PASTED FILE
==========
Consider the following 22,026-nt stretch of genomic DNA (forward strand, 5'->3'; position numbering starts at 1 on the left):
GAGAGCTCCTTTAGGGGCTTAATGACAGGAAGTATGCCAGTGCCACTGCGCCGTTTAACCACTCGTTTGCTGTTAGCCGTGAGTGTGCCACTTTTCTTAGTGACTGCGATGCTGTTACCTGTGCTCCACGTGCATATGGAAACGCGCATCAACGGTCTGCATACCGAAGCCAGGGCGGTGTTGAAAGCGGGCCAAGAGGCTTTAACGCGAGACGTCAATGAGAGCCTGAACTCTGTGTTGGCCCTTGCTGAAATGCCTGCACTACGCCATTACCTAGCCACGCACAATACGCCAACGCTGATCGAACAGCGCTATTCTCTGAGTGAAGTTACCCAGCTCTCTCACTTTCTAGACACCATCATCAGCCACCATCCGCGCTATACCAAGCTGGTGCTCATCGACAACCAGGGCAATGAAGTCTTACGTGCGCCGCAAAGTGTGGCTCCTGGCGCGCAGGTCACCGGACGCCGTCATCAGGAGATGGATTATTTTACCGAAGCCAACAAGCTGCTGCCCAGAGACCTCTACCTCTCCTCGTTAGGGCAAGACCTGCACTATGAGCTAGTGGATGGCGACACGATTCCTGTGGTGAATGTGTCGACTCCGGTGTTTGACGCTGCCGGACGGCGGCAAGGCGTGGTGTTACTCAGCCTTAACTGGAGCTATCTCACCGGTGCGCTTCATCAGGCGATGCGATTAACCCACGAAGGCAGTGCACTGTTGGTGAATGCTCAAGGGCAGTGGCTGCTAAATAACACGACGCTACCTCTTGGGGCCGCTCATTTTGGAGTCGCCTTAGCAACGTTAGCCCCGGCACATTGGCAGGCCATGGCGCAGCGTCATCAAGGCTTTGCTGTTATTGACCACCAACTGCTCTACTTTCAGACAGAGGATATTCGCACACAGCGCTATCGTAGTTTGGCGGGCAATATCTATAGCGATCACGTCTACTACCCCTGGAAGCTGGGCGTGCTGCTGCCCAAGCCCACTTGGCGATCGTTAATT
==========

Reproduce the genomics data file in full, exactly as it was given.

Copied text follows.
Consider the following 22,026-nt stretch of genomic DNA (forward strand, 5'->3'; position numbering starts at 1 on the left):
GAGAGCTCCTTTAGGGGCTTAATGACAGGAAGTATGCCAGTGCCACTGCGCCGTTTAACCACTCGTTTGCTGTTAGCCGTGAGTGTGCCACTTTTCTTAGTGACTGCGATGCTGTTACCTGTGCTCCACGTGCATATGGAAACGCGCATCAACGGTCTGCATACCGAAGCCAGGGCGGTGTTGAAAGCGGGCCAAGAGGCTTTAACGCGAGACGTCAATGAGAGCCTGAACTCTGTGTTGGCCCTTGCTGAAATGCCTGCACTACGCCATTACCTAGCCACGCACAATACGCCAACGCTGATCGAACAGCGCTATTCTCTGAGTGAAGTTACCCAGCTCTCTCACTTTCTAGACACCATCATCAGCCACCATCCGCGCTATACCAAGCTGGTGCTCATCGACAACCAGGGCAATGAAGTCTTACGTGCGCCGCAAAGTGTGGCTCCTGGCGCGCAGGTCACCGGACGCCGTCATCAGGAGATGGATTATTTTACCGAAGCCAACAAGCTGCTGCCCAGAGACCTCTACCTCTCCTCGTTAGGGCAAGACCTGCACTATGAGCTAGTGGATGGCGACACGATTCCTGTGGTGAATGTGTCGACTCCGGTGTTTGACGCTGCCGGACGGCGGCAAGGCGTGGTGTTACTCAGCCTTAACTGGAGCTATCTCACCGGTGCGCTTCATCAGGCGATGCGATTAACCCACGAAGGCAGTGCACTGTTGGTGAATGCTCAAGGGCAGTGGCTGCTAAATAACACGACGCTACCTCTTGGGGCCGCTCATTTTGGAGTCGCCTTAGCAACGTTAGCCCCGGCACATTGGCAGGCCATGGCGCAGCGTCATCAAGGCTTTGCTGTTATTGACCACCAACTGCTCTACTTTCAGACAGAGGATATTCGCACACAGCGCTATCGTAGTTTGGCGGGCAATATCTATAGCGATCACGTCTACTACCCCTGGAAGCTGGGCGTGCTGCTGCCCAAGCCCACTTGGCGATCGTTAATT